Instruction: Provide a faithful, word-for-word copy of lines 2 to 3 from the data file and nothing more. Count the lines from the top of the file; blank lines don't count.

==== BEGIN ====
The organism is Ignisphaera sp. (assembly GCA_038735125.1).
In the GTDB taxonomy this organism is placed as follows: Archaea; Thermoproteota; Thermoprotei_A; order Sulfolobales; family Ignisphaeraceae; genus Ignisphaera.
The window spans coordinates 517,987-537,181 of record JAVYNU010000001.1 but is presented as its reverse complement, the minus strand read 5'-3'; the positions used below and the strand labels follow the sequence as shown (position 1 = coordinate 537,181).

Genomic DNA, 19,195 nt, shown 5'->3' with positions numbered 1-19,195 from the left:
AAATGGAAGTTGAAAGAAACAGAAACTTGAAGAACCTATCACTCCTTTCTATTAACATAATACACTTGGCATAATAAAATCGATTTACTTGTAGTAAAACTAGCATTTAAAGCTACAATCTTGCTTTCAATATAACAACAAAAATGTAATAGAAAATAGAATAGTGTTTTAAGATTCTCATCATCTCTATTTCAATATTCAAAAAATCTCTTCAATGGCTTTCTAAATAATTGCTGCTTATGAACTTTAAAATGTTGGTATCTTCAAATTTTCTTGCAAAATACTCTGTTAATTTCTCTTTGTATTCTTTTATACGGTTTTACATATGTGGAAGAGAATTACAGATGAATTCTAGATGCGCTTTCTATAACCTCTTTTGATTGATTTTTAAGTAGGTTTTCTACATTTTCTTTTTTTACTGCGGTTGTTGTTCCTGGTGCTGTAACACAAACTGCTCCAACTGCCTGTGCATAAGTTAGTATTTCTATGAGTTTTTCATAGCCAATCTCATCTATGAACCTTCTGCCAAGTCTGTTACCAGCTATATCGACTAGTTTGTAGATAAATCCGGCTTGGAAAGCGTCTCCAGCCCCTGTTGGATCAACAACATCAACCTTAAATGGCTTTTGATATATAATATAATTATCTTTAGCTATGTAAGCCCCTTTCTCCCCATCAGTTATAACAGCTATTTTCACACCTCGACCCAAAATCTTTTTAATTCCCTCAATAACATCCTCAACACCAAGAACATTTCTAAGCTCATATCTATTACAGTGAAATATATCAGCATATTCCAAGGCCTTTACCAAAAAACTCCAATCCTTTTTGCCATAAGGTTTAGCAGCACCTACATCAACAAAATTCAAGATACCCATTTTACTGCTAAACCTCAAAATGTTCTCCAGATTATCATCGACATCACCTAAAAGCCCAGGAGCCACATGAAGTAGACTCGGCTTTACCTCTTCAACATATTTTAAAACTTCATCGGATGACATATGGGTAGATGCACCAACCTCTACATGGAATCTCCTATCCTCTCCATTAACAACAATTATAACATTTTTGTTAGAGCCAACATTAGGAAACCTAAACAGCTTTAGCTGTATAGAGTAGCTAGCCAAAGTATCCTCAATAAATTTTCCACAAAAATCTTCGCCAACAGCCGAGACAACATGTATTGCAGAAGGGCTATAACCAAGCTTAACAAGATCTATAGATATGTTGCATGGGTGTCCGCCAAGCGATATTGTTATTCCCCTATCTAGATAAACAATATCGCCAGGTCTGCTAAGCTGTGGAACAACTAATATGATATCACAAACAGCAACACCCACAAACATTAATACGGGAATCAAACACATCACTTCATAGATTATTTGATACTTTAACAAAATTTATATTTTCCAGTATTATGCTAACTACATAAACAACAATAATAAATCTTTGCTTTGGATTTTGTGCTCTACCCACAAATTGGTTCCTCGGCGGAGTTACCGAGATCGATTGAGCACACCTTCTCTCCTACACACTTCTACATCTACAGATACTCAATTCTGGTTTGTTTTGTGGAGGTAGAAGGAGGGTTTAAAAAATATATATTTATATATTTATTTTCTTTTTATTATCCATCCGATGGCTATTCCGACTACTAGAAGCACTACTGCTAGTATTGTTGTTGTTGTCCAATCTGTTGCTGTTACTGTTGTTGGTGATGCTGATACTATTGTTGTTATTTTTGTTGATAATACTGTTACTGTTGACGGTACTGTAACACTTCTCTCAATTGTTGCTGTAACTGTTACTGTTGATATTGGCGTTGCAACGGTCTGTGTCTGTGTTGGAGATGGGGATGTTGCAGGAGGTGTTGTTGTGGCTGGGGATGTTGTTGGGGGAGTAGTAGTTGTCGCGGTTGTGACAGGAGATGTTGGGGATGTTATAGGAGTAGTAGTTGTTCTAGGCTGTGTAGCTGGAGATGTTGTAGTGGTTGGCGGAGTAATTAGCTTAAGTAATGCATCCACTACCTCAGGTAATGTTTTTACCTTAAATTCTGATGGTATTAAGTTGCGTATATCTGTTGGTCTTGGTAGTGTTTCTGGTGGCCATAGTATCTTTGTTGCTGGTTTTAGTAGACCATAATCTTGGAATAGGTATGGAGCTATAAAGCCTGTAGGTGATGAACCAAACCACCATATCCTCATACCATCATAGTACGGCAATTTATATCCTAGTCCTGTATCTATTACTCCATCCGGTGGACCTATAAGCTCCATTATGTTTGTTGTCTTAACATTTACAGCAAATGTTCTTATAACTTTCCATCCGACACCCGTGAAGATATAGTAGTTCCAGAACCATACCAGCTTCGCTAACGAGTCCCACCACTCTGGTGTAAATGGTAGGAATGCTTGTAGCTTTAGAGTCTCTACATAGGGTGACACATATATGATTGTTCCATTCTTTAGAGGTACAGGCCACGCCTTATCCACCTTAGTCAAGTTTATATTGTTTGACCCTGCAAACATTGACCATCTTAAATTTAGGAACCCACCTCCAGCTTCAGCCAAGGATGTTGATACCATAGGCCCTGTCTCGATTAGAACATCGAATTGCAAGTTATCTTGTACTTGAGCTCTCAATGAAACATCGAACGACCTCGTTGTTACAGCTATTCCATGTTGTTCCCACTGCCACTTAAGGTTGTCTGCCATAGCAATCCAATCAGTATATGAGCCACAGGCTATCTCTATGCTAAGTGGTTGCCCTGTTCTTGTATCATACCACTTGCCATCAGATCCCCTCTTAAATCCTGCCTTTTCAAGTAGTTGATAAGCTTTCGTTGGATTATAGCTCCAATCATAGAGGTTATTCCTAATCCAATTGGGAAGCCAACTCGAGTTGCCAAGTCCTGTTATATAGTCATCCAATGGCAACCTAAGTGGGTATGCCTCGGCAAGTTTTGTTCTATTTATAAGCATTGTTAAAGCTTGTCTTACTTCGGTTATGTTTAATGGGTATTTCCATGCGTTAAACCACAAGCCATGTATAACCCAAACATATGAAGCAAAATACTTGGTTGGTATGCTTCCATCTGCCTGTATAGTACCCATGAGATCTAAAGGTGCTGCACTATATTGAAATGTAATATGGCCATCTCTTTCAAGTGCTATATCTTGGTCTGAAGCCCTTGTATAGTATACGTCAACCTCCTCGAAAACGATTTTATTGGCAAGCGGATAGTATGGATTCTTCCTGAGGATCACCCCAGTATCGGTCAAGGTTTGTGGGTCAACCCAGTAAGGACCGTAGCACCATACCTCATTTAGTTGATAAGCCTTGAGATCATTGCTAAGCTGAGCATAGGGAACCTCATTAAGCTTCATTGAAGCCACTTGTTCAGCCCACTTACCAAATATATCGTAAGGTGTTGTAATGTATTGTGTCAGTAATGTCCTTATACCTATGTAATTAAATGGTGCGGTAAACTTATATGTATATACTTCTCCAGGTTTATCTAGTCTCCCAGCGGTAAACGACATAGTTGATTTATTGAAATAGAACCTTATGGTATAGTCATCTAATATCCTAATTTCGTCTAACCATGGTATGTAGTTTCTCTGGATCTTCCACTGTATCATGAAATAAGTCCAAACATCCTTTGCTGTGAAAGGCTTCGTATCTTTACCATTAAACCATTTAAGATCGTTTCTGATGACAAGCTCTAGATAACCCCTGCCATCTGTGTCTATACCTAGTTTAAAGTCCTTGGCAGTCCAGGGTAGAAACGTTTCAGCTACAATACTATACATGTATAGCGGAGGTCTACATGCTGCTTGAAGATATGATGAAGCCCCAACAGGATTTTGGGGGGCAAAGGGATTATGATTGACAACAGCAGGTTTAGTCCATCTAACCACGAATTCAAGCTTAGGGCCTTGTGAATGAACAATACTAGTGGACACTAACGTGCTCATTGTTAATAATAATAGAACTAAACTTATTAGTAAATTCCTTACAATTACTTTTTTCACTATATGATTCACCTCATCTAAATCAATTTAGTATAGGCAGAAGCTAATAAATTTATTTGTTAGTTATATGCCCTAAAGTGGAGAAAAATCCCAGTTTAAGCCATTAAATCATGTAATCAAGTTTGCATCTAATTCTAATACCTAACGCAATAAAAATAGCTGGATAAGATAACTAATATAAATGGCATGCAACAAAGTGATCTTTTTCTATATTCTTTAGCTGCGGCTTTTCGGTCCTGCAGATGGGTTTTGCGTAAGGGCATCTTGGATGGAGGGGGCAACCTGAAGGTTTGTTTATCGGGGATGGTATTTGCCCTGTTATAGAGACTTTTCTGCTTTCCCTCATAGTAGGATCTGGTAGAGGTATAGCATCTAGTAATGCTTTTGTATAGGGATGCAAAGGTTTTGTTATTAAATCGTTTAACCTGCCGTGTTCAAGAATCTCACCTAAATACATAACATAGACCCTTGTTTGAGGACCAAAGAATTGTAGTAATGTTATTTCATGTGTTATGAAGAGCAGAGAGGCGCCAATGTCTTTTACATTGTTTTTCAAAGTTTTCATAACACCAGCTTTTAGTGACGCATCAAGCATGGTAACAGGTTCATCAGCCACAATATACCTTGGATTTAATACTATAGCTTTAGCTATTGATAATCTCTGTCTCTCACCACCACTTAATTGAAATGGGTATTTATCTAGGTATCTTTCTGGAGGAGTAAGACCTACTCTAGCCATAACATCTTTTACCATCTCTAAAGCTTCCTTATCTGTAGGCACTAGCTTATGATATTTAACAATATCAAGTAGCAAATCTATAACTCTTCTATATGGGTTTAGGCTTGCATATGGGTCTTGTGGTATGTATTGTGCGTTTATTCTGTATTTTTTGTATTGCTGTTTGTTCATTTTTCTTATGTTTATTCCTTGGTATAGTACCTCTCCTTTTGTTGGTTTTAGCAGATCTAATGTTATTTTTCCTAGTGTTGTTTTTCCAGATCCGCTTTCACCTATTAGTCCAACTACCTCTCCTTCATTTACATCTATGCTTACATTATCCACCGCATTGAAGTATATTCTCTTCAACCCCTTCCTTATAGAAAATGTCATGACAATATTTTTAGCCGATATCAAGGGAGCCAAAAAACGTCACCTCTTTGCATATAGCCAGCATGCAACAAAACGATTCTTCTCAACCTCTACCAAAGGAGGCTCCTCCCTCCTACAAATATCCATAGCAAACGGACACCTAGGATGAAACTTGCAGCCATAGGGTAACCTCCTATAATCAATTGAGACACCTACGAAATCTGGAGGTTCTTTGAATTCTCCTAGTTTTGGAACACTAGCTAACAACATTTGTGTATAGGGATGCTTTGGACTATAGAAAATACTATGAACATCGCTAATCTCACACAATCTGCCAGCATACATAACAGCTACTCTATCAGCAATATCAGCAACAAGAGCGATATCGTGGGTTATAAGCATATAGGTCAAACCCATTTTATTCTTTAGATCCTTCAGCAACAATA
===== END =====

In the GTDB taxonomy this organism is placed as follows: Archaea; Thermoproteota; Thermoprotei_A; order Sulfolobales; family Ignisphaeraceae; genus Ignisphaera.
The window spans coordinates 517,987-537,181 of record JAVYNU010000001.1 but is presented as its reverse complement, the minus strand read 5'-3'; the positions used below and the strand labels follow the sequence as shown (position 1 = coordinate 537,181).